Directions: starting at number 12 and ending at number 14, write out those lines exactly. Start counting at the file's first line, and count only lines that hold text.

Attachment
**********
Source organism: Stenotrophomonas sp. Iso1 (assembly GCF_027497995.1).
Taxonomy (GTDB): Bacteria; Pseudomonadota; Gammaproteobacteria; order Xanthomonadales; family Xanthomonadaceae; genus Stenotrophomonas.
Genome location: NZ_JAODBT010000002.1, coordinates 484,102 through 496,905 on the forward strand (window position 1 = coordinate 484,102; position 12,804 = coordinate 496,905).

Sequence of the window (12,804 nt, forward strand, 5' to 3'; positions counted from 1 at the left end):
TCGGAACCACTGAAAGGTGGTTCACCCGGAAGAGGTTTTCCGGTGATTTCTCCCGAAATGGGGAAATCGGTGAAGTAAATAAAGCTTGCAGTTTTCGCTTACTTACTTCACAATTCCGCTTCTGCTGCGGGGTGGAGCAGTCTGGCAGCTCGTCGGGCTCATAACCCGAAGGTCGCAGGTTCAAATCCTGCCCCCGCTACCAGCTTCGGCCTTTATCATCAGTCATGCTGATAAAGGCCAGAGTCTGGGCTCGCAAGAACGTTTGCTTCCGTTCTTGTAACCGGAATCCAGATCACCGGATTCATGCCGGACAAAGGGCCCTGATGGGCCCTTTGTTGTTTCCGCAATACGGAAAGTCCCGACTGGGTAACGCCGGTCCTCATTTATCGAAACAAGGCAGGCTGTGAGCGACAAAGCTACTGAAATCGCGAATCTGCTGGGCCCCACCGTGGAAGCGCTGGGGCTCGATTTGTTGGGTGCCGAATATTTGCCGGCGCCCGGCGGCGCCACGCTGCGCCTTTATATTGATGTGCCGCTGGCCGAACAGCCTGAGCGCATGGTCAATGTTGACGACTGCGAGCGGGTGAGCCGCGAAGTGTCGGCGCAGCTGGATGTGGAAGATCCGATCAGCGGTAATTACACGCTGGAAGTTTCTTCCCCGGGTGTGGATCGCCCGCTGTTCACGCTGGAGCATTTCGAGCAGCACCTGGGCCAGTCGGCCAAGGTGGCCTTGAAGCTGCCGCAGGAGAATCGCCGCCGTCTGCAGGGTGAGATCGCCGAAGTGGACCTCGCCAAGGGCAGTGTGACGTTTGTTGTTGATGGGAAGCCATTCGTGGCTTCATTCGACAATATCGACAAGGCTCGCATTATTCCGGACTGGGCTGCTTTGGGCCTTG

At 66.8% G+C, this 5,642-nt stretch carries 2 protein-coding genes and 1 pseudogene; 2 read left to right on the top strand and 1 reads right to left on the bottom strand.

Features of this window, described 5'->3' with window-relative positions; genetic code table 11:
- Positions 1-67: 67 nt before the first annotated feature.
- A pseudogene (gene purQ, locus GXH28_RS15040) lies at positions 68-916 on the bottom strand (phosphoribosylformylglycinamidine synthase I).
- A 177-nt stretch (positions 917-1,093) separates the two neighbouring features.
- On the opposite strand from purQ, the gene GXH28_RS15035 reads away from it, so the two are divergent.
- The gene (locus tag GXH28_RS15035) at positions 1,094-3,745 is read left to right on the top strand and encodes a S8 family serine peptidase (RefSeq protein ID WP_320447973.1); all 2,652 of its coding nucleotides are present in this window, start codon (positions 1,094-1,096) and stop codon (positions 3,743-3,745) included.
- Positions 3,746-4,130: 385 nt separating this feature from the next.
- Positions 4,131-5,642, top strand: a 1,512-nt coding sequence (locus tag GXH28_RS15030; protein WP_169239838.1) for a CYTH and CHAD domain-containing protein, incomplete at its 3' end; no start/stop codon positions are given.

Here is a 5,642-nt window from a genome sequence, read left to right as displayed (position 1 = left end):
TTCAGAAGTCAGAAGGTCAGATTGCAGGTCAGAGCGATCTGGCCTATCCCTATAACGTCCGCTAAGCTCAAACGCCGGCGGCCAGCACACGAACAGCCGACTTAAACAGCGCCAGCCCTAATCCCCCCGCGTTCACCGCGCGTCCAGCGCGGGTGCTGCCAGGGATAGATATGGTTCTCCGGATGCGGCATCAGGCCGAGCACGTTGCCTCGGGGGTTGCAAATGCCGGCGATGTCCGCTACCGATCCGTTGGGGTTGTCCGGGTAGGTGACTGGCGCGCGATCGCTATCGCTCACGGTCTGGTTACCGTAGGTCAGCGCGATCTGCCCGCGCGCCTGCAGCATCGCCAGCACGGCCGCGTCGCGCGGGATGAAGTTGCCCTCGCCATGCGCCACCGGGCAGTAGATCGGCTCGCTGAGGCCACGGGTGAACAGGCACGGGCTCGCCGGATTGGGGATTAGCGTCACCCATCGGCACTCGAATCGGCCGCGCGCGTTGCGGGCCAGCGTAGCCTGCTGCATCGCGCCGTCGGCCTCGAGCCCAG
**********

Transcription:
- The gene (locus tag GXH28_RS15035) at positions 1,094-3,745 is read left to right on the top strand and encodes a S8 family serine peptidase (RefSeq protein ID WP_320447973.1); all 2,652 of its coding nucleotides are present in this window, start codon (positions 1,094-1,096) and stop codon (positions 3,743-3,745) included.
- Positions 3,746-4,130: 385 nt separating this feature from the next.
- Positions 4,131-5,642, top strand: a 1,512-nt coding sequence (locus tag GXH28_RS15030; protein WP_169239838.1) for a CYTH and CHAD domain-containing protein, incomplete at its 3' end; no start/stop codon positions are given.